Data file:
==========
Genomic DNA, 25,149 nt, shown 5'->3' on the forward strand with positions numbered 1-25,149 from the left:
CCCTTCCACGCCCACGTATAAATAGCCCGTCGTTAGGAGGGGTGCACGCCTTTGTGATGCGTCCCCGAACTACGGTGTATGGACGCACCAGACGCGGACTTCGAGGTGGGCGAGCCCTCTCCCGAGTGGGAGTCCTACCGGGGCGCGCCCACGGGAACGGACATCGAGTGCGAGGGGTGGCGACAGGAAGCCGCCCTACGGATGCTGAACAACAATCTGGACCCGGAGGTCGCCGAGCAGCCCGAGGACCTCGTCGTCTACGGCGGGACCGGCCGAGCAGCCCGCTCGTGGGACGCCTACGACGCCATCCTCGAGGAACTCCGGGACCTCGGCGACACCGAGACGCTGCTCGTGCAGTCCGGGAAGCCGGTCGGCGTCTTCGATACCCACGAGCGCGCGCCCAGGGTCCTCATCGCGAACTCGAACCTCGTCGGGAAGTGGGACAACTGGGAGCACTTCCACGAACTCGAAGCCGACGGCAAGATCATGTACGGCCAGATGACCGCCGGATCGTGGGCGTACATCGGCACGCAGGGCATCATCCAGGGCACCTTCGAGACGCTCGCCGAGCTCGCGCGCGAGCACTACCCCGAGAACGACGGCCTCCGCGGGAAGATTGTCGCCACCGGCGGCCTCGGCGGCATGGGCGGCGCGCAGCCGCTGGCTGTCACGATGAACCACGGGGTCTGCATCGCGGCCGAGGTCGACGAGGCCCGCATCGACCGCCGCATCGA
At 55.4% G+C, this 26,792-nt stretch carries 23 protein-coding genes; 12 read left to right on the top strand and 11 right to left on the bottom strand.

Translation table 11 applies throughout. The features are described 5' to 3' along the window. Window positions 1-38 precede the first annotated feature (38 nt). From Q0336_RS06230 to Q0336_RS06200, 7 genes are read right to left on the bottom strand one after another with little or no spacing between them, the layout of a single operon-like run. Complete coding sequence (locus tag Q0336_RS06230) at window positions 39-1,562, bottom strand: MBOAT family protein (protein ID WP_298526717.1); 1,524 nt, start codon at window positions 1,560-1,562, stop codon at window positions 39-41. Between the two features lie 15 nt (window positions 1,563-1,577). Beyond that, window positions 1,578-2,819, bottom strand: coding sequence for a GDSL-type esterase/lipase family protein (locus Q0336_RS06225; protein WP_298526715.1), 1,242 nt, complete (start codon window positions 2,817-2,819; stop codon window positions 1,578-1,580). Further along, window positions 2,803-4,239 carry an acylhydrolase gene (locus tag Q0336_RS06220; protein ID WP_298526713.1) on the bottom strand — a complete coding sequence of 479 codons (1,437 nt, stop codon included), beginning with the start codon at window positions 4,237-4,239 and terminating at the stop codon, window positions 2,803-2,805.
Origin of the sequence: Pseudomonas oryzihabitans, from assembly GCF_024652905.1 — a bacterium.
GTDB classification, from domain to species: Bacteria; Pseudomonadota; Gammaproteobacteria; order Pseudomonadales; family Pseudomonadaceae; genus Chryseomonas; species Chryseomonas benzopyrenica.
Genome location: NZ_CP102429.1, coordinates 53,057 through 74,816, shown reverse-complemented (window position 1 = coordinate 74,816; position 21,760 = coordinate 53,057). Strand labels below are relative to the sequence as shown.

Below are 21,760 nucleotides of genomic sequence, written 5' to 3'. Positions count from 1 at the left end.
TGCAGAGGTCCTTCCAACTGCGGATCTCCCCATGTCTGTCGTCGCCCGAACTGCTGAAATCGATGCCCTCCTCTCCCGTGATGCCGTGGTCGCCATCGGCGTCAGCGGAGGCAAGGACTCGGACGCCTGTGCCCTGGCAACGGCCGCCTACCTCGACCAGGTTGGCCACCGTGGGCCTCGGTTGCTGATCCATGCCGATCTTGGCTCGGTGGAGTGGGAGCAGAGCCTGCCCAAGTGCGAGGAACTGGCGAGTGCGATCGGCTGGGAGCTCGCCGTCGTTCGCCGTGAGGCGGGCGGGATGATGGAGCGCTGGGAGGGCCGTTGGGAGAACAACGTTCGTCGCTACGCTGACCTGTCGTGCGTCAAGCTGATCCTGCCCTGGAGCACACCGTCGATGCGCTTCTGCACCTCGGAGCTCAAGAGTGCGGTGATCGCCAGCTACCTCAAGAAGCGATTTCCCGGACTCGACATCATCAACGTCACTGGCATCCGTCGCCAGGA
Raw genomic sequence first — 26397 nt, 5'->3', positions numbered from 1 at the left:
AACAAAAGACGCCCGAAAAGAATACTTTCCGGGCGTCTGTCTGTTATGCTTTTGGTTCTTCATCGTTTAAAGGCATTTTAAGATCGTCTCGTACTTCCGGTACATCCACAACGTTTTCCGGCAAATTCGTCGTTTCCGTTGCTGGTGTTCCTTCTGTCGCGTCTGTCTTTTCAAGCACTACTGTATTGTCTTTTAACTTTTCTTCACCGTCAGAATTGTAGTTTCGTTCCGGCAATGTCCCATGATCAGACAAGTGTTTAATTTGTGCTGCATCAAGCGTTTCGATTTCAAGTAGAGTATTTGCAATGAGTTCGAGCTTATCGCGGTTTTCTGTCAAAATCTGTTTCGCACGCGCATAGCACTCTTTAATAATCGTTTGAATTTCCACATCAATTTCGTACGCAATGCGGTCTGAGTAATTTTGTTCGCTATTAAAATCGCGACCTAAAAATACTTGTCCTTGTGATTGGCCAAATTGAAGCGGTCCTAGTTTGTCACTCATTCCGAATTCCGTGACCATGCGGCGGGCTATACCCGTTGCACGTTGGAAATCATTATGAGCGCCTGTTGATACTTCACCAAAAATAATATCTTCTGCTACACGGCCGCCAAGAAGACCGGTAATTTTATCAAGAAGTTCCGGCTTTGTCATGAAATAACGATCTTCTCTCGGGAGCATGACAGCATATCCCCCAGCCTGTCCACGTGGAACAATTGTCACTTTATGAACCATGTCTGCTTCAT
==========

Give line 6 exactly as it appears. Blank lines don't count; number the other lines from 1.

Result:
GTDB classification, from domain to species: Bacteria; Pseudomonadota; Gammaproteobacteria; order Pseudomonadales; family Pseudomonadaceae; genus Chryseomonas; species Chryseomonas benzopyrenica.